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CASE REPORT
Graft Retrieval for Liver Transplant in a Donor With Giant Thoracoabdominal Aortic Aneurysm

Liver transplant is a lifesaving treatment option for end-stage liver disease in those with or without hepatocellular carcinoma. Organ shortage is currently the main limitation to liver transplant in many countries worldwide, with fewer donors than patients waiting for transplant. Different solutions have been proposed, including the use of marginal grafts, living donors, and machine perfusion. Potential organs are sometimes discarded due to technical difficulties that may hamper the success of their retrieval and eventual transplant. Here, we present the case of a 69-year-old man with a history of cardiac and pulmonary disease who was considered a potential organ donor after brain death. According to the patient’s history, a computed tomography before acceptance was required. The scan revealed a giant thoracoabdominal aortic aneurysm. The donor had previous cardiac surgery with sternotomy and a talcage of the right pleural space. The 2 renal arteries were also unusable because of spread calcifications and involvement by the aneurism. We decided to cannulate the superior mesenteric vessels. Liver transplant was uneventful, and the recipient had no vascular complications, as shown by Doppler ultrasonography performed on days 1, 3, and 7. Length of hospitalization was 14 days. Organ shortages for transplant seemed to have worsened during the COVID-19 period. Nonetheless, the condition of oncology patients can worsen if surgical treatments are delayed. Rearrangements of resources require adaptations in clinical practice.


Key words : Cirrhosis, Hepatocellular carcinoma, Model for End-Stage Liver Disease

Introduction

Liver transplantation (LT) is a lifesaving treatment option for end-stage liver disease in patients with or without hepatocellular carcinoma. Currently, organ shortages are one of the main limitations to LT in many countries worldwide, with fewer donors than patients on wait lists for transplant. Different solutions have been proposed, including the use of marginal grafts, living donors, and machine perfu­sion. Potential organs are sometimes discarded because of technical difficulties that could hamper the success of organ retrieval and eventual transplant.1 However, centers currently can accept liver grafts from donors with extended criteria. Previous major abdominal and vascular surgery may be one of the reasons to reject the organ. Herein, we report a successful case of liver retrieval from a donor with a giant thoracoabdominal aortic aneurysm.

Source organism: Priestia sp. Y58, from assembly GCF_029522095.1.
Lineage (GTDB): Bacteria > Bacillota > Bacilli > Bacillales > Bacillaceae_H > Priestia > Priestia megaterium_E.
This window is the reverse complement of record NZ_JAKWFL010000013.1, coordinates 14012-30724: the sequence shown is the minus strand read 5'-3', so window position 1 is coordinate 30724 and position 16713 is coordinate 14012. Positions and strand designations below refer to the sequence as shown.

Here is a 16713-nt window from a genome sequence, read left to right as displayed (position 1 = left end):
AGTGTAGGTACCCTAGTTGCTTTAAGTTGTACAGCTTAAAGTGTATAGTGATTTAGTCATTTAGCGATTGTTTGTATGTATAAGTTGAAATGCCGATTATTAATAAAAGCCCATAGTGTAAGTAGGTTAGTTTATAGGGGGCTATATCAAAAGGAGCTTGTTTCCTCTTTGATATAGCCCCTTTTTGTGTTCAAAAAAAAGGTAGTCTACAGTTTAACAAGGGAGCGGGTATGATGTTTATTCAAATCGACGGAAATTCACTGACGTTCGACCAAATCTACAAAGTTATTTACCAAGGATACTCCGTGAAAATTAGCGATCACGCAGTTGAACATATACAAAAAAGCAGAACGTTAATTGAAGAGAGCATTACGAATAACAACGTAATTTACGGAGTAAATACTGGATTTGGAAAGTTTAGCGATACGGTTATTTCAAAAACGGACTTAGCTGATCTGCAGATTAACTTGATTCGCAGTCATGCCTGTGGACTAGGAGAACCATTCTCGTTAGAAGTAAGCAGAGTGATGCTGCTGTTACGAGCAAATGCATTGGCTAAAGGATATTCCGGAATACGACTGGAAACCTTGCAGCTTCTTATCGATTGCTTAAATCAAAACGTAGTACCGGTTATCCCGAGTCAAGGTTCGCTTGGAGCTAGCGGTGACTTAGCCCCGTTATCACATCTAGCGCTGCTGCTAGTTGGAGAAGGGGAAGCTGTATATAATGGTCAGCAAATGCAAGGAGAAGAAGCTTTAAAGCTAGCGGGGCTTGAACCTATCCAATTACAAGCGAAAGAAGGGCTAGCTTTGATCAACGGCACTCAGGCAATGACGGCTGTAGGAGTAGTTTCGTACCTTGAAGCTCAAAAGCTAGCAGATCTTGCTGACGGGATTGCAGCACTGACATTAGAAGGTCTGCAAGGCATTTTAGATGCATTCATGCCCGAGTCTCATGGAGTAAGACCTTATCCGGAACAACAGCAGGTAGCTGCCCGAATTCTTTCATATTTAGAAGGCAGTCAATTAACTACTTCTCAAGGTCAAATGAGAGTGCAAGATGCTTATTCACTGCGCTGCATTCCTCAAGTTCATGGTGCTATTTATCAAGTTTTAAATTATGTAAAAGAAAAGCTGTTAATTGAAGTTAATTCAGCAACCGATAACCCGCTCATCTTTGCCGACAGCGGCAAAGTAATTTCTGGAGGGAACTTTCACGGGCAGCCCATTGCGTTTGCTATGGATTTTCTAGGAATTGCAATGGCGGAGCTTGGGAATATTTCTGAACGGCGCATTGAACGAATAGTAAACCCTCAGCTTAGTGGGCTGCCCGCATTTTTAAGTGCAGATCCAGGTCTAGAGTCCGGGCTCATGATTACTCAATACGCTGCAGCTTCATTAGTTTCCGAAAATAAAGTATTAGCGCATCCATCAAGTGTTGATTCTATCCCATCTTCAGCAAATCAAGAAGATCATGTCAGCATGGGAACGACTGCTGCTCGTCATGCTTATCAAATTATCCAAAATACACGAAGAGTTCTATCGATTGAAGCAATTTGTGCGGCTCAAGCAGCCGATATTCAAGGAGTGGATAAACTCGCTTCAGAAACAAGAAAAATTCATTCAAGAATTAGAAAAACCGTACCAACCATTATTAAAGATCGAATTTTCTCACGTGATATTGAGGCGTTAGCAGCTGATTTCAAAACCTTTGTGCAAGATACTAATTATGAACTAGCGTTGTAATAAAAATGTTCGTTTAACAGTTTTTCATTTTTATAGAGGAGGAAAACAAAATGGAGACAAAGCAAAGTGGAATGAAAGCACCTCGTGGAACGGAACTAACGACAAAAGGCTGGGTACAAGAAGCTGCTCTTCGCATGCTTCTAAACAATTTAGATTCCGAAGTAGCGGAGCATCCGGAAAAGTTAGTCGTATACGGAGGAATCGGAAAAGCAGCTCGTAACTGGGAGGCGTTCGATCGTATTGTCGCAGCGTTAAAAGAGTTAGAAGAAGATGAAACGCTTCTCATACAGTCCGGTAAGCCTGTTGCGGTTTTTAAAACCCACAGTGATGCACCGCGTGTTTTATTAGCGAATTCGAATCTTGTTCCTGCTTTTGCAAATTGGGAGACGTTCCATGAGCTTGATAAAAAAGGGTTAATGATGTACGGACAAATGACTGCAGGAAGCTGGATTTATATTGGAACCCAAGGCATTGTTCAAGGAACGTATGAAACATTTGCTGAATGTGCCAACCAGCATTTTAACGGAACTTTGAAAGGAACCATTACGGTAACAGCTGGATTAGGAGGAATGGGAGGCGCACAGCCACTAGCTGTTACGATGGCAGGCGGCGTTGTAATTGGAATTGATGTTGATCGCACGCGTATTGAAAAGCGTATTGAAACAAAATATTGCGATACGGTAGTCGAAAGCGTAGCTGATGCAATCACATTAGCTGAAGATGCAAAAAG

Case Report

Written informed consent was obtained from the family for publication of this study and any accompanying images. We present the following case in accordance with the CARE reporting checklist.

A 69-year-old man with a history of cardiac and pulmonary disease was considered a potential organ donor after brain death. According to the patient’s history, a computed tomography before acceptance was required. The scan showed a giant thoracoab­dominal aortic aneurysm (Figure 1, A and B). Furthermore, physiological liver perfusion and a left hepatic artery were shown (Figure 1C). We decided to accept the donor for an oncology transplant candidate. Only the liver was acceptable due to chronic kidney failure. The donor had previous cardiac surgery with sternotomy and a talcage of the right pleural space.

After laparotomy, a liver biopsy was performed. The second step was to isolate and loop the iliac veins and arteries. Surprisingly the 2 iliac arteries were involved in the aneurysm. The 2 renal arteries were also unusable because of spread calcifications and involvement by the aneurism. We decided to cannulate the superior mesenteric vessels (Figure 2, A and B). Aortic clamping was a demanding procedure: previous sternotomy and the right pleural talcage were considered contraindications for a second sternotomy. We chose a left thoracotomy incision to safely clamp the aorta. Moreover, considering the aortic aneurysm, this solution was mandatory.